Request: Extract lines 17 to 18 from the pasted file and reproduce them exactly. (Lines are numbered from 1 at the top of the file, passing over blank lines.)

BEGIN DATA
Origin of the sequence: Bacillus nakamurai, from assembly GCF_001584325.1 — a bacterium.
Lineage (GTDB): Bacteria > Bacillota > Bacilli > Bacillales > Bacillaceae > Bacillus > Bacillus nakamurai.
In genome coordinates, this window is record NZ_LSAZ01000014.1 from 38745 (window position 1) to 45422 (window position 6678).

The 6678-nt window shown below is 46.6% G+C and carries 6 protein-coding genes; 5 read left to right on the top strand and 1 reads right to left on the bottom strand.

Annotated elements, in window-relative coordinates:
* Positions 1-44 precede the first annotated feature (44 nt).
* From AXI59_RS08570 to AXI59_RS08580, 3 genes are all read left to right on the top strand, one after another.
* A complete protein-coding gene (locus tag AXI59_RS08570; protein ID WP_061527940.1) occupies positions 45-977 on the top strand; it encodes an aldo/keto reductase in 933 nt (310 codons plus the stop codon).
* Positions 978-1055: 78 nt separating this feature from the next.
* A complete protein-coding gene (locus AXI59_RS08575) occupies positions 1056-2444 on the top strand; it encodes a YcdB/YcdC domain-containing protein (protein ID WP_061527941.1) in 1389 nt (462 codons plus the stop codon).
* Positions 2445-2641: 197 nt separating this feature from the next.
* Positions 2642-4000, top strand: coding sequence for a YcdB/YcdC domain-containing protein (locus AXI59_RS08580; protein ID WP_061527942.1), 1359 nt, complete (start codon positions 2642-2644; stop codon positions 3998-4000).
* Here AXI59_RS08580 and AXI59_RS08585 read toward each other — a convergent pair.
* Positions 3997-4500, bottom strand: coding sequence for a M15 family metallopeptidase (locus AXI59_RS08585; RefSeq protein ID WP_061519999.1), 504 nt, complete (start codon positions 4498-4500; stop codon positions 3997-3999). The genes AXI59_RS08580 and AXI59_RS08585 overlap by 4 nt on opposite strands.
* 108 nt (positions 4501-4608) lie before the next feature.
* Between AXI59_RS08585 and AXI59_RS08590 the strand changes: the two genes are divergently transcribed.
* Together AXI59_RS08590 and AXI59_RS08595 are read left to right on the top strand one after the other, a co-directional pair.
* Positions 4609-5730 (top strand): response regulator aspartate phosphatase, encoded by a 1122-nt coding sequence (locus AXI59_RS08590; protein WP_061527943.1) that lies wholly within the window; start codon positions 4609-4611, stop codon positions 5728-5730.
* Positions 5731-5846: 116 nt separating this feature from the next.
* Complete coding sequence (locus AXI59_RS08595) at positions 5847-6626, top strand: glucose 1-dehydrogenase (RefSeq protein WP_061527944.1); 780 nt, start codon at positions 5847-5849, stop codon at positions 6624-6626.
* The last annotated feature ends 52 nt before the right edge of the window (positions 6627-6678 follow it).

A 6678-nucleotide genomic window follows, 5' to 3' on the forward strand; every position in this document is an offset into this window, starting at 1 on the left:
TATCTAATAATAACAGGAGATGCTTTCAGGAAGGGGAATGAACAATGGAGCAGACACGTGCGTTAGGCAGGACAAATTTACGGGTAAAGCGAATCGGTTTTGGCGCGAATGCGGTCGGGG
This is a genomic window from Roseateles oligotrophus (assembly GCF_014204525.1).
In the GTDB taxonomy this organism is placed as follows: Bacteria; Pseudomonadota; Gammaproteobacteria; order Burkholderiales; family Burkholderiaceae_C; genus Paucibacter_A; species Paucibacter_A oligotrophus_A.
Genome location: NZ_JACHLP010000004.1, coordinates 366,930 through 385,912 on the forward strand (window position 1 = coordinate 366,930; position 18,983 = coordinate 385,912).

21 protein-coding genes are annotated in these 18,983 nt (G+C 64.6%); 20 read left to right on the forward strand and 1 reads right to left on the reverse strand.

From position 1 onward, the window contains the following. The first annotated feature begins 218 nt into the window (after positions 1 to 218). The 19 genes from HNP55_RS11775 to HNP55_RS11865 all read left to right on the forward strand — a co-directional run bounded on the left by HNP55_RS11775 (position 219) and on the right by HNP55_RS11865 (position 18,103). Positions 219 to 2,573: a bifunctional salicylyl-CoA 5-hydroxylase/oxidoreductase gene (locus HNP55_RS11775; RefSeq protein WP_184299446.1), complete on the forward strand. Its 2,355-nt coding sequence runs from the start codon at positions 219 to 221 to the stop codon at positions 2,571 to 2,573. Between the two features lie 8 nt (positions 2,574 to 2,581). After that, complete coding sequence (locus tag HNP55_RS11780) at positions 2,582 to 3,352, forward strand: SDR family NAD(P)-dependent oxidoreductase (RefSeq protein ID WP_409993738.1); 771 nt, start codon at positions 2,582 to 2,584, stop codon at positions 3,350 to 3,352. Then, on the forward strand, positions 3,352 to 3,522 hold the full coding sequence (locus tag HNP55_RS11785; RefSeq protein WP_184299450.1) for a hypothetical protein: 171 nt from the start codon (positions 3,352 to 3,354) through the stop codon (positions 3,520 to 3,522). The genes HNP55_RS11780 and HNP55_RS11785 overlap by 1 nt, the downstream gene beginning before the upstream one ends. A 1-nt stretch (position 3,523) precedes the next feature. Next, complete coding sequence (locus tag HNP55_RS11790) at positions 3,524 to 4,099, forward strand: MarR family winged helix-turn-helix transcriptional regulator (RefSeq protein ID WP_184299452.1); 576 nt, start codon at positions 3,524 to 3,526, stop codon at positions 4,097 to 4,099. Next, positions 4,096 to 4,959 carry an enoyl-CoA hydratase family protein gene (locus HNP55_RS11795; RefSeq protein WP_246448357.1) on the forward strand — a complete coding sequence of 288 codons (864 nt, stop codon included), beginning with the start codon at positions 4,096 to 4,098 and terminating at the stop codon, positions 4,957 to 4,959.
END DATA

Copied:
* Together AXI59_RS08590 and AXI59_RS08595 are read left to right on the top strand one after the other, a co-directional pair.
* Positions 4609-5730 (top strand): response regulator aspartate phosphatase, encoded by a 1122-nt coding sequence (locus AXI59_RS08590; protein WP_061527943.1) that lies wholly within the window; start codon positions 4609-4611, stop codon positions 5728-5730.